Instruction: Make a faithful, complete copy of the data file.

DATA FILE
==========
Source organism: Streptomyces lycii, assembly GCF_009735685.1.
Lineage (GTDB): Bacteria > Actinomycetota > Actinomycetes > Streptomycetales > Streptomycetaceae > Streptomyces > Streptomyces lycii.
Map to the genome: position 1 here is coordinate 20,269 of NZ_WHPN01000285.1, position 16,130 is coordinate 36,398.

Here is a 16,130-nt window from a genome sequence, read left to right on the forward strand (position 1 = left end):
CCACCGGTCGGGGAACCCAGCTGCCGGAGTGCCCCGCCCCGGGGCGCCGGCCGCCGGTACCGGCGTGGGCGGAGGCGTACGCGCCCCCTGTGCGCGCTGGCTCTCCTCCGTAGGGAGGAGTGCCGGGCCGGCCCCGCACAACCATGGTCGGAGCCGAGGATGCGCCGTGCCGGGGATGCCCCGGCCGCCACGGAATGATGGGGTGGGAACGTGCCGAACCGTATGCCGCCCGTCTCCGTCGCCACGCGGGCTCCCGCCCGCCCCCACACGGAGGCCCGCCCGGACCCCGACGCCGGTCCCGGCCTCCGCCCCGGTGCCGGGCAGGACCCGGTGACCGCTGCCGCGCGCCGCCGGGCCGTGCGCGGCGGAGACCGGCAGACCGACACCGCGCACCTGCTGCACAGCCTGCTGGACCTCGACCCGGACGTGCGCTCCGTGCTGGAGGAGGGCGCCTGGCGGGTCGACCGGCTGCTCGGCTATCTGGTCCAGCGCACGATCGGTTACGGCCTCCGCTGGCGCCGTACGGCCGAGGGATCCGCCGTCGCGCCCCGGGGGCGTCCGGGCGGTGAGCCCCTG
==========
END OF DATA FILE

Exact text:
Source organism: Streptomyces lycii, assembly GCF_009735685.1.
Lineage (GTDB): Bacteria > Actinomycetota > Actinomycetes > Streptomycetales > Streptomycetaceae > Streptomyces > Streptomyces lycii.
Map to the genome: position 1 here is coordinate 20,269 of NZ_WHPN01000285.1, position 16,130 is coordinate 36,398.

Here is a 16,130-nt window from a genome sequence, read left to right on the forward strand (position 1 = left end):
CCACCGGTCGGGGAACCCAGCTGCCGGAGTGCCCCGCCCCGGGGCGCCGGCCGCCGGTACCGGCGTGGGCGGAGGCGTACGCGCCCCCTGTGCGCGCTGGCTCTCCTCCGTAGGGAGGAGTGCCGGGCCGGCCCCGCACAACCATGGTCGGAGCCGAGGATGCGCCGTGCCGGGGATGCCCCGGCCGCCACGGAATGATGGGGTGGGAACGTGCCGAACCGTATGCCGCCCGTCTCCGTCGCCACGCGGGCTCCCGCCCGCCCCCACACGGAGGCCCGCCCGGACCCCGACGCCGGTCCCGGCCTCCGCCCCGGTGCCGGGCAGGACCCGGTGACCGCTGCCGCGCGCCGCCGGGCCGTGCGCGGCGGAGACCGGCAGACCGACACCGCGCACCTGCTGCACAGCCTGCTGGACCTCGACCCGGACGTGCGCTCCGTGCTGGAGGAGGGCGCCTGGCGGGTCGACCGGCTGCTCGGCTATCTGGTCCAGCGCACGATCGGTTACGGCCTCCGCTGGCGCCGTACGGCCGAGGGATCCGCCGTCGCGCCCCGGGGGCGTCCGGGCGGTGAGCCCCTG